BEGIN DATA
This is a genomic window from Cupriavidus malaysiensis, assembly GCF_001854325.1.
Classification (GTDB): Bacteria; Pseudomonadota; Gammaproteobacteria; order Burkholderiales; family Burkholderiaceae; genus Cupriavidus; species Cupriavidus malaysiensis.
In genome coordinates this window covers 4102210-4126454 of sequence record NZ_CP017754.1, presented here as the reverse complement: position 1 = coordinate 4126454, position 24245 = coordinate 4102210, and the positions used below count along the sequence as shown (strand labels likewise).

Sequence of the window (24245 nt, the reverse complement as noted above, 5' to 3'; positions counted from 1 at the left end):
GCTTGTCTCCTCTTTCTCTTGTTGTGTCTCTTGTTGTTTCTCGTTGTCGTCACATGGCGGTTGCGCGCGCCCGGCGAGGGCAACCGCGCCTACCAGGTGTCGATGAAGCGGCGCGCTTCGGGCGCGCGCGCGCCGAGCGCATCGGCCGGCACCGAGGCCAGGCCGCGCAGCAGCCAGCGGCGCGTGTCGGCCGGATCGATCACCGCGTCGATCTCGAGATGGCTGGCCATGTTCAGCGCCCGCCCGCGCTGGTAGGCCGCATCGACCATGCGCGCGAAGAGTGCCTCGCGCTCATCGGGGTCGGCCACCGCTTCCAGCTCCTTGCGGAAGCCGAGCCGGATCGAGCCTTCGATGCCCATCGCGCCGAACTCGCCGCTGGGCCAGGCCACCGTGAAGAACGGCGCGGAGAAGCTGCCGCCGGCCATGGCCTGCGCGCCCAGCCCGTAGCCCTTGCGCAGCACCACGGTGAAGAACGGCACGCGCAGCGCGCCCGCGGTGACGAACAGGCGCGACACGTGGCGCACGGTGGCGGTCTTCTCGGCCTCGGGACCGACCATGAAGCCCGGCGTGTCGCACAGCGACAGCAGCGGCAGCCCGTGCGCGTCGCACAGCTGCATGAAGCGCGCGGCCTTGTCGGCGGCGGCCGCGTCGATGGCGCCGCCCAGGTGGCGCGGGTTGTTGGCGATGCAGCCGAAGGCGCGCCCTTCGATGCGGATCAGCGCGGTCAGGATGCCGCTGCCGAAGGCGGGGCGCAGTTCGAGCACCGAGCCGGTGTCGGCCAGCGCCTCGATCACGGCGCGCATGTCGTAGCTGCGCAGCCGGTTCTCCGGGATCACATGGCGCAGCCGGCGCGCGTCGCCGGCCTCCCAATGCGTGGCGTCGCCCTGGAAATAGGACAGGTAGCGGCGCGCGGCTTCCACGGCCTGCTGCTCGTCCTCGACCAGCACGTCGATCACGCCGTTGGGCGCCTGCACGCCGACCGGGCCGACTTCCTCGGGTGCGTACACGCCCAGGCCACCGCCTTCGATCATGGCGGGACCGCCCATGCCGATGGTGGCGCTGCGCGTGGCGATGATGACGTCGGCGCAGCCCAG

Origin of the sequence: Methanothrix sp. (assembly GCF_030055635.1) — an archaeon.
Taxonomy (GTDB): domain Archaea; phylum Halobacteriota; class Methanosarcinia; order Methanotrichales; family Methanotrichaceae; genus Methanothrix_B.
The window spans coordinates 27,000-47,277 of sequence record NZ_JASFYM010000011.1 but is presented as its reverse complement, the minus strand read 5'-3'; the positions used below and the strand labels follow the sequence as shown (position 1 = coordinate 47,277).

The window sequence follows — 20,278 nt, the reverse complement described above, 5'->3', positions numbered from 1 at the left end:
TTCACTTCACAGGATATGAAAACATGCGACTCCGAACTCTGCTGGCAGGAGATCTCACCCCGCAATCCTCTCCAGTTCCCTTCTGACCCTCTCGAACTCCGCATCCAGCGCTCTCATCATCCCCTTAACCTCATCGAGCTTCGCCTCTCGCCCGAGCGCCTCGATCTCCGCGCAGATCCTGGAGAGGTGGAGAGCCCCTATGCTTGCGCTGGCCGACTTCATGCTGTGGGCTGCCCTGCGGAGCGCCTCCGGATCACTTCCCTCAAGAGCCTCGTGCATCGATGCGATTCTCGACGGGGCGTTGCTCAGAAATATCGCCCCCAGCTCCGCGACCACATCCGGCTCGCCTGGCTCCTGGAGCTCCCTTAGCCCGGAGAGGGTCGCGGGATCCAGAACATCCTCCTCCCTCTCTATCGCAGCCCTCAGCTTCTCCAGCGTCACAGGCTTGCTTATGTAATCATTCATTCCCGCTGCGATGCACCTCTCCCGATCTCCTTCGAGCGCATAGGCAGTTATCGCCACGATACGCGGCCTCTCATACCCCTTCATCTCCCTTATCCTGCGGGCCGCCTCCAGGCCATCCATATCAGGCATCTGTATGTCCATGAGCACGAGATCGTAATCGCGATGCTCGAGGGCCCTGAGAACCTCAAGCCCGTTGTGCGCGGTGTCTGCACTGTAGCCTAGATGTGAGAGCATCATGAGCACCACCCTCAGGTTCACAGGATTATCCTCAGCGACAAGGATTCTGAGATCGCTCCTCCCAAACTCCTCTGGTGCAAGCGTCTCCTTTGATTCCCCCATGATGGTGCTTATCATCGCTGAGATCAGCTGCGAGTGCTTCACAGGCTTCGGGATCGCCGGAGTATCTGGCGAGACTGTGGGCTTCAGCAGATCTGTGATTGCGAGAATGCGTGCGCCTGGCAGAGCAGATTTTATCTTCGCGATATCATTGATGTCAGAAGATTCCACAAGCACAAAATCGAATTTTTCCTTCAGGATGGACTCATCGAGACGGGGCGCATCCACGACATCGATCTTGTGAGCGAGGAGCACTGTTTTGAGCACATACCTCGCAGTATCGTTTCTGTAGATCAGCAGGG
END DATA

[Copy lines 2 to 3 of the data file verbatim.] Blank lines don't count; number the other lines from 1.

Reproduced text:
Classification (GTDB): Bacteria; Pseudomonadota; Gammaproteobacteria; order Burkholderiales; family Burkholderiaceae; genus Cupriavidus; species Cupriavidus malaysiensis.
In genome coordinates this window covers 4102210-4126454 of sequence record NZ_CP017754.1, presented here as the reverse complement: position 1 = coordinate 4126454, position 24245 = coordinate 4102210, and the positions used below count along the sequence as shown (strand labels likewise).